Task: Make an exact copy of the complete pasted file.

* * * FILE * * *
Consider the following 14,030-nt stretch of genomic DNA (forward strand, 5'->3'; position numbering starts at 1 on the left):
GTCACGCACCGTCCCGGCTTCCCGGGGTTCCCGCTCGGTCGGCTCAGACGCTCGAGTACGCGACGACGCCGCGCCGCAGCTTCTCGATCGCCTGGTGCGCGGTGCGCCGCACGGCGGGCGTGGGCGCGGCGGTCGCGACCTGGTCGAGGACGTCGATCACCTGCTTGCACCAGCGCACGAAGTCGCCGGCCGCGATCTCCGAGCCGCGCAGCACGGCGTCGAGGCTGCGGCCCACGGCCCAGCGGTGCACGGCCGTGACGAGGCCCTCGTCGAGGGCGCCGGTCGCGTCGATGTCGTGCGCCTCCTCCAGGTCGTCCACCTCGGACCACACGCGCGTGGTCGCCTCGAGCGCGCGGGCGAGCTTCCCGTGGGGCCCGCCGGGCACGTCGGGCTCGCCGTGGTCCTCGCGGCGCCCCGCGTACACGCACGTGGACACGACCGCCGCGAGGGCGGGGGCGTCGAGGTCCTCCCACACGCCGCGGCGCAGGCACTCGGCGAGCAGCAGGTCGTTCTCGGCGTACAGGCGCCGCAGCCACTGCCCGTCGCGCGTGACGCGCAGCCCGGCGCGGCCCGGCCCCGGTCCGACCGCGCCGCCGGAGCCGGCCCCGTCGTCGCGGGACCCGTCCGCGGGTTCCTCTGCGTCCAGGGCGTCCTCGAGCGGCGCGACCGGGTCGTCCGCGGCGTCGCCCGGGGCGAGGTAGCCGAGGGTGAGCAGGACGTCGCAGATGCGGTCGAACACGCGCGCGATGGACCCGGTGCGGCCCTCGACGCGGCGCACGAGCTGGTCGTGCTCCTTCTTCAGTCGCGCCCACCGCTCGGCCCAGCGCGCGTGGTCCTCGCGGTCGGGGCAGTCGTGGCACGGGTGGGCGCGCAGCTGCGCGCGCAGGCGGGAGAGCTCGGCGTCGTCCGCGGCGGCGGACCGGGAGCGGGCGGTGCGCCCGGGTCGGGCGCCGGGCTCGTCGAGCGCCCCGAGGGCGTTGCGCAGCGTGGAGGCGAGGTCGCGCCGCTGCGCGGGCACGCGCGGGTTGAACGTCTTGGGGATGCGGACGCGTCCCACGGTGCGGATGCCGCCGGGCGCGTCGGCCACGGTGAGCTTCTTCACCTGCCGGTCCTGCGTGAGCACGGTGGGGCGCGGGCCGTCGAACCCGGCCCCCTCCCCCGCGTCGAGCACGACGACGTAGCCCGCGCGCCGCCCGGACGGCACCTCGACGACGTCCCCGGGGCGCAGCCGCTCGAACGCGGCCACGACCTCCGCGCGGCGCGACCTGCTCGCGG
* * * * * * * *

Consider the following 14,030-nt stretch of genomic DNA (forward strand, 5'->3'; position numbering starts at 1 on the left):
GTCACGCACCGTCCCGGCTTCCCGGGGTTCCCGCTCGGTCGGCTCAGACGCTCGAGTACGCGACGACGCCGCGCCGCAGCTTCTCGATCGCCTGGTGCGCGGTGCGCCGCACGGCGGGCGTGGGCGCGGCGGTCGCGACCTGGTCGAGGACGTCGATCACCTGCTTGCACCAGCGCACGAAGTCGCCGGCCGCGATCTCCGAGCCGCGCAGCACGGCGTCGAGGCTGCGGCCCACGGCCCAGCGGTGCACGGCCGTGACGAGGCCCTCGTCGAGGGCGCCGGTCGCGTCGATGTCGTGCGCCTCCTCCAGGTCGTCCACCTCGGACCACACGCGCGTGGTCGCCTCGAGCGCGCGGGCGAGCTTCCCGTGGGGCCCGCCGGGCACGTCGGGCTCGCCGTGGTCCTCGCGGCGCCCCGCGTACACGCACGTGGACACGACCGCCGCGAGGGCGGGGGCGTCGAGGTCCTCCCACACGCCGCGGCGCAGGCACTCGGCGAGCAGCAGGTCGTTCTCGGCGTACAGGCGCCGCAGCCACTGCCCGTCGCGCGTGACGCGCAGCCCGGCGCGGCCCGGCCCCGGTCCGACCGCGCCGCCGGAGCCGGCCCCGTCGTCGCGGGACCCGTCCGCGGGTTCCTCTGCGTCCAGGGCGTCCTCGAGCGGCGCGACCGGGTCGTCCGCGGCGTCGCCCGGGGCGAGGTAGCCGAGGGTGAGCAGGACGTCGCAGATGCGGTCGAACACGCGCGCGATGGACCCGGTGCGGCCCTCGACGCGGCGCACGAGCTGGTCGTGCTCCTTCTTCAGTCGCGCCCACCGCTCGGCCCAGCGCGCGTGGTCCTCGCGGTCGGGGCAGTCGTGGCACGGGTGGGCGCGCAGCTGCGCGCGCAGGCGGGAGAGCTCGGCGTCGTCCGCGGCGGCGGACCGGGAGCGGGCGGTGCGCCCGGGTCGGGCGCCGGGCTCGTCGAGCGCCCCGAGGGCGTTGCGCAGCGTGGAGGCGAGGTCGCGCCGCTGCGCGGGCACGCGCGGGTTGAACGTCTTGGGGATGCGGACGCGTCCCACGGTGCGGATGCCGCCGGGCGCGTCGGCCACGGTGAGCTTCTTCACCTGCCGGTCCTGCGTGAGCACGGTGGGGCGCGGGCCGTCGAACCCGGCCCCCTCCCCCGCGTCGAGCACGACGACGTAGCCCGCGCGCCGCCCGGACGGCACCTCGACGACGTCCCCGGGGCGCAGCCGCTCGAACGCGGCCACGACCTCCGCGCGGCGCGACCTGCTCGCGG